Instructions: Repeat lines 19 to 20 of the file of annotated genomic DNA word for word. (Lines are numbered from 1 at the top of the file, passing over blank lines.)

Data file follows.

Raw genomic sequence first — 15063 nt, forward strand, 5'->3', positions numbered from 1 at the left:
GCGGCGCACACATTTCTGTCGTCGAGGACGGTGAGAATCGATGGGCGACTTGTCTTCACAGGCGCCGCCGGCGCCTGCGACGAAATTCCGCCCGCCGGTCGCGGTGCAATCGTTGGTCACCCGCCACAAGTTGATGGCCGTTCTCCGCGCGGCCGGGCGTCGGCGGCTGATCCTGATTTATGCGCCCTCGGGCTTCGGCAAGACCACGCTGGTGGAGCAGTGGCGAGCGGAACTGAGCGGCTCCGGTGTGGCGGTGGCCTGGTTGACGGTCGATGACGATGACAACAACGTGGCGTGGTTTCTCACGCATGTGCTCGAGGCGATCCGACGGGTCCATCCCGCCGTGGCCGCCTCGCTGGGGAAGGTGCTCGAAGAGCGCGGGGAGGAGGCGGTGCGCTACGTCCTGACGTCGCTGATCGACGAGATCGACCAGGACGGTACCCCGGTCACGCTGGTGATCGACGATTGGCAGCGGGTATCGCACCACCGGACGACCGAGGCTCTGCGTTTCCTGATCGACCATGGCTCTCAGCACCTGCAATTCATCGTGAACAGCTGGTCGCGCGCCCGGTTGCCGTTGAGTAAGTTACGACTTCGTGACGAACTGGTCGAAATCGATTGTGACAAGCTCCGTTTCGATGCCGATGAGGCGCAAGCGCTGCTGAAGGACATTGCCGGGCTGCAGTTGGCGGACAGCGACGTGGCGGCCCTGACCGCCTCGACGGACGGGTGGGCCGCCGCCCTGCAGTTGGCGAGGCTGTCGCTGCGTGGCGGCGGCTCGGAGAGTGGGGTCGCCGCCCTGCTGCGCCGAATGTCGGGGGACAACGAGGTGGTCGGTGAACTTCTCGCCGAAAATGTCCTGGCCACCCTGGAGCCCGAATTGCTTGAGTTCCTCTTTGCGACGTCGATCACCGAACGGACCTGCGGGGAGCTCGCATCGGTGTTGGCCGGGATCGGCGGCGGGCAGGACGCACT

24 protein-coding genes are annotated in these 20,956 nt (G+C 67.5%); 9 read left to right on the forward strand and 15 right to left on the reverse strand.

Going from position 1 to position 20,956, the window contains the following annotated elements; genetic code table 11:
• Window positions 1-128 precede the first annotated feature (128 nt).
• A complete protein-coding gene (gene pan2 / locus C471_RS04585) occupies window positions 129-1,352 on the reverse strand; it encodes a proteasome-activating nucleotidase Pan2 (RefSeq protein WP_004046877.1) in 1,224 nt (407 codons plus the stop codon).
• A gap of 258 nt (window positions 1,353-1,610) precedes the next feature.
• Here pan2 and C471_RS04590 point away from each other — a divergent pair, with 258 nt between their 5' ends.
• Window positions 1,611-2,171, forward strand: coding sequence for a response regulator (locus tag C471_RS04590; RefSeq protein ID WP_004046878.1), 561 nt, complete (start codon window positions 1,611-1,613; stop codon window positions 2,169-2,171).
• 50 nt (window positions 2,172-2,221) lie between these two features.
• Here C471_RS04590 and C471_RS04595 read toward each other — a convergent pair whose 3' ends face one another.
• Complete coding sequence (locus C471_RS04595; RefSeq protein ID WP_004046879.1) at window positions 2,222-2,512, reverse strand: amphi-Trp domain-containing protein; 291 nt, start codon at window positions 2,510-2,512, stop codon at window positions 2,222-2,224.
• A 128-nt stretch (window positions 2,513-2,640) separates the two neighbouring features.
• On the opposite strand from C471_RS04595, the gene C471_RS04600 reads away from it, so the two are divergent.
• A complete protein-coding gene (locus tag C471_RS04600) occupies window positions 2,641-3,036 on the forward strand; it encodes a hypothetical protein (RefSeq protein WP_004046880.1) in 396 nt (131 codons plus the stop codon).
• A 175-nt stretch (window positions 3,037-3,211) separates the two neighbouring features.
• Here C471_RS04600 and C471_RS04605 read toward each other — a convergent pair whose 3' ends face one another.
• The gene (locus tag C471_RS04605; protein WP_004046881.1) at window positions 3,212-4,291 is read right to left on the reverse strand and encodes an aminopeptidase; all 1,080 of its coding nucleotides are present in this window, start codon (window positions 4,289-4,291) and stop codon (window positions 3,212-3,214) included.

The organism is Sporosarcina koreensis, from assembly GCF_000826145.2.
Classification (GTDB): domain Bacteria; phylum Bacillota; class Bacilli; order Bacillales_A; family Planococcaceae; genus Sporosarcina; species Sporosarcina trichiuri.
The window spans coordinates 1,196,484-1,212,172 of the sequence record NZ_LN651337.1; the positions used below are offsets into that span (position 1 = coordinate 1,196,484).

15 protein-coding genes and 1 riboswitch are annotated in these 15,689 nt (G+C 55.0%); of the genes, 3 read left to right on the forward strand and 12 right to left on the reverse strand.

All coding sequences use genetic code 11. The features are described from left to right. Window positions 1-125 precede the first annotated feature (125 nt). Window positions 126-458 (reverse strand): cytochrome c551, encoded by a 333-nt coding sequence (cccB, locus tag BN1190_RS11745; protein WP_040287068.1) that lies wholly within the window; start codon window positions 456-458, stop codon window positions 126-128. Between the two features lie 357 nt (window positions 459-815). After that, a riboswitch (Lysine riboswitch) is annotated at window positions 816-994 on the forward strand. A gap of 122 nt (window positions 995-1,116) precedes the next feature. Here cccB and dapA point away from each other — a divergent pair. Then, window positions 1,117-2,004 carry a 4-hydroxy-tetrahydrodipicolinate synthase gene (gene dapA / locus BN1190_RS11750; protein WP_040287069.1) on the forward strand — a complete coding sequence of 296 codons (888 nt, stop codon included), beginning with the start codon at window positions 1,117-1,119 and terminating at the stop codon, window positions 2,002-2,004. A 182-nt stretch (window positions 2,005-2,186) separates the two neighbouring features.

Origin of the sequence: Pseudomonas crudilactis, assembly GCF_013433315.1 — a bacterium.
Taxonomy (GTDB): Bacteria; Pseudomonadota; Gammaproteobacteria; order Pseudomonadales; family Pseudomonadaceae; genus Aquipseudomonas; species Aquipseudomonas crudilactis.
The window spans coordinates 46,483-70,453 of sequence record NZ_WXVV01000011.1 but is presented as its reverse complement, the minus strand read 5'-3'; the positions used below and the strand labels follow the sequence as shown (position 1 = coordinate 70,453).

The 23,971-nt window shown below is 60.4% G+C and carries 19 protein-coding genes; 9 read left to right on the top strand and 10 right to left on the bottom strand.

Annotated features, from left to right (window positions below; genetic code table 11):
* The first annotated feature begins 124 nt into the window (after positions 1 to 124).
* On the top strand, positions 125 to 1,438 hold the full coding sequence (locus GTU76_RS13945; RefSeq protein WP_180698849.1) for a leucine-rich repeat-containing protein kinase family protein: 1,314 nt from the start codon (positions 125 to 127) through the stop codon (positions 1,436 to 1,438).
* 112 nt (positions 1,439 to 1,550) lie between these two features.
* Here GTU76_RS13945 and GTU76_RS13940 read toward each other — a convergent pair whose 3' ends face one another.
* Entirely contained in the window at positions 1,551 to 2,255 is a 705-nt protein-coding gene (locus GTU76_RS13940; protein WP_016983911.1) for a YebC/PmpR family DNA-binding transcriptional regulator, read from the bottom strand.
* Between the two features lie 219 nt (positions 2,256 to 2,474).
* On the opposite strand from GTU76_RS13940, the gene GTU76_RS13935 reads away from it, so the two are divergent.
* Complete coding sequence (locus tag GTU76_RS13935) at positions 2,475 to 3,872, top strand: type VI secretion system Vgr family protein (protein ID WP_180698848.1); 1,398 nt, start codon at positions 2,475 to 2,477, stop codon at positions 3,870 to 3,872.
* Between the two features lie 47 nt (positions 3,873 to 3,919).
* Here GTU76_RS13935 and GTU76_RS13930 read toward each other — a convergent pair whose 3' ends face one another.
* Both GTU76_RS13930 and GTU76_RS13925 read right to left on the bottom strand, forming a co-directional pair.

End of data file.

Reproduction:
The organism is Sporosarcina koreensis, from assembly GCF_000826145.2.
Classification (GTDB): domain Bacteria; phylum Bacillota; class Bacilli; order Bacillales_A; family Planococcaceae; genus Sporosarcina; species Sporosarcina trichiuri.